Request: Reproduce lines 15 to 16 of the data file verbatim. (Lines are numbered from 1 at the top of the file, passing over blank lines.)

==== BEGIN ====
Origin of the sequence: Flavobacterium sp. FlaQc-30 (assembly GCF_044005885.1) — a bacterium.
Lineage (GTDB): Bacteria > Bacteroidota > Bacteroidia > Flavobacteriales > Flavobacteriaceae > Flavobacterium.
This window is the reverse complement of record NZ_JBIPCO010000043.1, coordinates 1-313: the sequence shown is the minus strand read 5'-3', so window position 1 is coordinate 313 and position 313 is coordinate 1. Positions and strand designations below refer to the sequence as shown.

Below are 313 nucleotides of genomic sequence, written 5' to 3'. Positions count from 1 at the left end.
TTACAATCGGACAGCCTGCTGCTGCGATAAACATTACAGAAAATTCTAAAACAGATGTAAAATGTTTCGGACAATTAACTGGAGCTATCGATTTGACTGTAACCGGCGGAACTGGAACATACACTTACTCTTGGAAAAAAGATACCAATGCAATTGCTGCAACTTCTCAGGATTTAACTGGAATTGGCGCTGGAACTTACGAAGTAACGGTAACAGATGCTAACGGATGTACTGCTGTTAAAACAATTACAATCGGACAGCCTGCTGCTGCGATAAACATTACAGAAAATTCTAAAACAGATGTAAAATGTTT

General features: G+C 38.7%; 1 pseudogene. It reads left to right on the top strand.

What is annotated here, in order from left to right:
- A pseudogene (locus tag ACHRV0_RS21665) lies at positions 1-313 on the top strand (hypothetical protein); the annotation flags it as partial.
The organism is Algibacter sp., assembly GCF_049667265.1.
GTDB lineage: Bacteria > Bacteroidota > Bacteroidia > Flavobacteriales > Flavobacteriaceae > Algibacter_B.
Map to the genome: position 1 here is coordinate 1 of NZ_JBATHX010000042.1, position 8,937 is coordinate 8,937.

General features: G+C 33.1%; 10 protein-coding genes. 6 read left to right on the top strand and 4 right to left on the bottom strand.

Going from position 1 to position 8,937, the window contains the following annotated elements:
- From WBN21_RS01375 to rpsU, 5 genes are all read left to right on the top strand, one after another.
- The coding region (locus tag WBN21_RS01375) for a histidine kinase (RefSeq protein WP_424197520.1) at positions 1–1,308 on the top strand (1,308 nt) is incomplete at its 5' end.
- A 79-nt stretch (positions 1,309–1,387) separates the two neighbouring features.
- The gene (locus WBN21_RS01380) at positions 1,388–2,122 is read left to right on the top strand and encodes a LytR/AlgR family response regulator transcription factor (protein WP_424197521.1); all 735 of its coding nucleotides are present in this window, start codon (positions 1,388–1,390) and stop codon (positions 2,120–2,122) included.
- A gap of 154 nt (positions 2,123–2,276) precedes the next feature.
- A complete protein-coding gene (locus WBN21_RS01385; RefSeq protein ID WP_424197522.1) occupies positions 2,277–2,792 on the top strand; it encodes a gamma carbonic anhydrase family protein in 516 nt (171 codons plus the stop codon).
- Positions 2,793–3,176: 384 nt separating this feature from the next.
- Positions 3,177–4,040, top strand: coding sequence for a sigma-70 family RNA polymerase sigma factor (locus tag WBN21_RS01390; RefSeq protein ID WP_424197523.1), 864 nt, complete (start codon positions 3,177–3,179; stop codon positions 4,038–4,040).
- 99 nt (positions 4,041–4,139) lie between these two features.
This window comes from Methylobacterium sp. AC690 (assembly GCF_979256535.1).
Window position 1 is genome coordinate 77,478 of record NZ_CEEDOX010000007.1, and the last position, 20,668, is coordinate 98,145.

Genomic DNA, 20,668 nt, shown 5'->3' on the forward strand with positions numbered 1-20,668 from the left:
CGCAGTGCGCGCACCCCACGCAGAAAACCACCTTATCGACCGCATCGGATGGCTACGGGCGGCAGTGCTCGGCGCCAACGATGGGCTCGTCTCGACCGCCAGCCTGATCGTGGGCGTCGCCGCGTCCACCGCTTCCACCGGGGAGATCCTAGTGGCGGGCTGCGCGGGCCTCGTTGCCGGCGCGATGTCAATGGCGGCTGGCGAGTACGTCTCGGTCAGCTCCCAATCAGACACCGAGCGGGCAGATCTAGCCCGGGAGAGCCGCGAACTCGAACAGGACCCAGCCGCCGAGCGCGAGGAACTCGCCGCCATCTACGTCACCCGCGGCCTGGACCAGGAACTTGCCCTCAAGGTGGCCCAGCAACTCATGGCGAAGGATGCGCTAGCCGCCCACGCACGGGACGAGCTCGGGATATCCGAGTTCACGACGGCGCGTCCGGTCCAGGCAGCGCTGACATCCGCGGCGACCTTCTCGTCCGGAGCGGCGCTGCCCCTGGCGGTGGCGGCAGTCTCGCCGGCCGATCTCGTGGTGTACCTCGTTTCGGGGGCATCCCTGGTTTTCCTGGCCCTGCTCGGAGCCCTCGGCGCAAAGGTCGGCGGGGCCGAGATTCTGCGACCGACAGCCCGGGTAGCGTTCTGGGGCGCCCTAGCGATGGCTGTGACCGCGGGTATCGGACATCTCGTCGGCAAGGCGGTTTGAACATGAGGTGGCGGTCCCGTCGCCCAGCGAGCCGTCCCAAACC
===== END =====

- The coding region (locus tag WBN21_RS01375) for a histidine kinase (RefSeq protein WP_424197520.1) at positions 1–1,308 on the top strand (1,308 nt) is incomplete at its 5' end.
- A 79-nt stretch (positions 1,309–1,387) separates the two neighbouring features.